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William Beaudine’s Voodoo Man (1944)

Tuesday, June 7th, 2016

From the sublime to the ridiculous, here’s William Beaudine’s Voodoo Man on Blu-ray.

In the 1940s, horror films were really more like fantasies, in which no one was ever really at risk. At Universal, the studio put Dracula, the Frankenstein monster, the Mummy, and the Wolfman through their predictable paces; at RKO, Val Lewton was busy producing a series of low budget horror films such as The Cat People (1942) and I Walked With A Zombie (1943) which are now justly considered classics; Paramount tried and succeeded with Lewis Allen’s memorable ghost story The Uninvited (1944), top-lining Ray Milland; and 20th Century Fox also tried their hand at horror, with John Brahm’s marvelously atmospheric The Undying Monster (1942).

Columbia produced a series of films with Boris Karloff, most centering on the theme of “science gone mad,” the most effective of which was probably Edward Dmytryk’s The Devil Commands (1941). Producers Releasing Corporation also cranked out low-budget horror films such as The Devil Bat (1940) and Dead Men Walk (1943), but the circumstances of their production was so threadbare that the results were fatally compromised, while Republic Pictures, better known for their Saturday morning serials, still managed to create several memorable stand-alone films, such as Lesley Selander’s The Vampire’s Ghost (1945, and still unavailable on DVD), with an excellent script by the great Leigh Brackett.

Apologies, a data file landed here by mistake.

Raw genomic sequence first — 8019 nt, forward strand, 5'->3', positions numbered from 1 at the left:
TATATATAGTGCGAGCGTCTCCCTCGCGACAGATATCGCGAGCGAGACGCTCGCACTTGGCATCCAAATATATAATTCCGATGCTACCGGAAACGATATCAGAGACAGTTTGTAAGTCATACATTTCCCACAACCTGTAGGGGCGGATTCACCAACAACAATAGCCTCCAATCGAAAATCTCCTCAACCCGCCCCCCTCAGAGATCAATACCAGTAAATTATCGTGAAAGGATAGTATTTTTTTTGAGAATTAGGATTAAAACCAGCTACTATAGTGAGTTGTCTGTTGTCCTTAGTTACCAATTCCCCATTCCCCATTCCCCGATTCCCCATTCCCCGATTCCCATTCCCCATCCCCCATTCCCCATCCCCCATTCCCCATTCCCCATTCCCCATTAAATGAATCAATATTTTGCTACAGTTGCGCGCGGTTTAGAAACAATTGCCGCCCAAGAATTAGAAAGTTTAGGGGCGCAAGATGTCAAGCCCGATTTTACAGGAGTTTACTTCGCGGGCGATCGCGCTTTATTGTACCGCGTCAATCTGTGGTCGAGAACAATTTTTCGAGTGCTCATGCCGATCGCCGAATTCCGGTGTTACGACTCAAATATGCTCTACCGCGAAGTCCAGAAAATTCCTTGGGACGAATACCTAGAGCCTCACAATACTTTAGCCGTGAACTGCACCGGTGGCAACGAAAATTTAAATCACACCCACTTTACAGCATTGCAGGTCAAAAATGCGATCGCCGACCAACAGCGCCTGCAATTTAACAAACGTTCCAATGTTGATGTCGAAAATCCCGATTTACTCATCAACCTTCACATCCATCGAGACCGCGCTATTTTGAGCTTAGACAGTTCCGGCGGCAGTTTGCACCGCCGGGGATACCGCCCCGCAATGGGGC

Somewhere between the major studios and the bottom of Poverty Row was Monogram, an odd studio that built its “reputation” on westerns, horror films, and lowbrow comedies, usually shot in a week or less, and often directed by William Beaudine, one of the most prolific helmers in Hollywood history, along with the even more prolific Sam Newfield (aka Sherman Scott and Peter Stewart, to disguise his torrential output), who usually worked for PRC, which was run by his brother, Sigmund Neufeld.